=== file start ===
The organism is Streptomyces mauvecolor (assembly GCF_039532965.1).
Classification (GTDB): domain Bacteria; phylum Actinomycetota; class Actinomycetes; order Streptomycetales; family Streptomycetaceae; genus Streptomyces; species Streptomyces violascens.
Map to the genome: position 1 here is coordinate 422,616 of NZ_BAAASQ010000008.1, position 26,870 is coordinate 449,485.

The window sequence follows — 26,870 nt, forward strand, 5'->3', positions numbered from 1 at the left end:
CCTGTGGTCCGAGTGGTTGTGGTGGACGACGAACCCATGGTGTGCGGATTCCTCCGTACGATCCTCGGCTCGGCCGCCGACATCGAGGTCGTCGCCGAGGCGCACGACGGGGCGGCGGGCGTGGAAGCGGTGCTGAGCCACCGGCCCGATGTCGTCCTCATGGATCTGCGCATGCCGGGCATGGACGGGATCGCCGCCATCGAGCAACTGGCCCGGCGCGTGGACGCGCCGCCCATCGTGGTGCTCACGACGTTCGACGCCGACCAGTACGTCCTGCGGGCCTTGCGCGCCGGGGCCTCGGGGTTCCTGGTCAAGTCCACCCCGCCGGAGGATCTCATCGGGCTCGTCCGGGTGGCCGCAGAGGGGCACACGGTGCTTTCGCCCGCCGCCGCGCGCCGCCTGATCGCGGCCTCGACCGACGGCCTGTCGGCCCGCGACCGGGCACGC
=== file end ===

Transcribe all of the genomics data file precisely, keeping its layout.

The organism is Streptomyces mauvecolor (assembly GCF_039532965.1).
Classification (GTDB): domain Bacteria; phylum Actinomycetota; class Actinomycetes; order Streptomycetales; family Streptomycetaceae; genus Streptomyces; species Streptomyces violascens.
Map to the genome: position 1 here is coordinate 422,616 of NZ_BAAASQ010000008.1, position 26,870 is coordinate 449,485.

The window sequence follows — 26,870 nt, forward strand, 5'->3', positions numbered from 1 at the left end:
CCTGTGGTCCGAGTGGTTGTGGTGGACGACGAACCCATGGTGTGCGGATTCCTCCGTACGATCCTCGGCTCGGCCGCCGACATCGAGGTCGTCGCCGAGGCGCACGACGGGGCGGCGGGCGTGGAAGCGGTGCTGAGCCACCGGCCCGATGTCGTCCTCATGGATCTGCGCATGCCGGGCATGGACGGGATCGCCGCCATCGAGCAACTGGCCCGGCGCGTGGACGCGCCGCCCATCGTGGTGCTCACGACGTTCGACGCCGACCAGTACGTCCTGCGGGCCTTGCGCGCCGGGGCCTCGGGGTTCCTGGTCAAGTCCACCCCGCCGGAGGATCTCATCGGGCTCGTCCGGGTGGCCGCAGAGGGGCACACGGTGCTTTCGCCCGCCGCCGCGCGCCGCCTGATCGCGGCCTCGACCGACGGCCTGTCGGCCCGCGACCGGGCACGC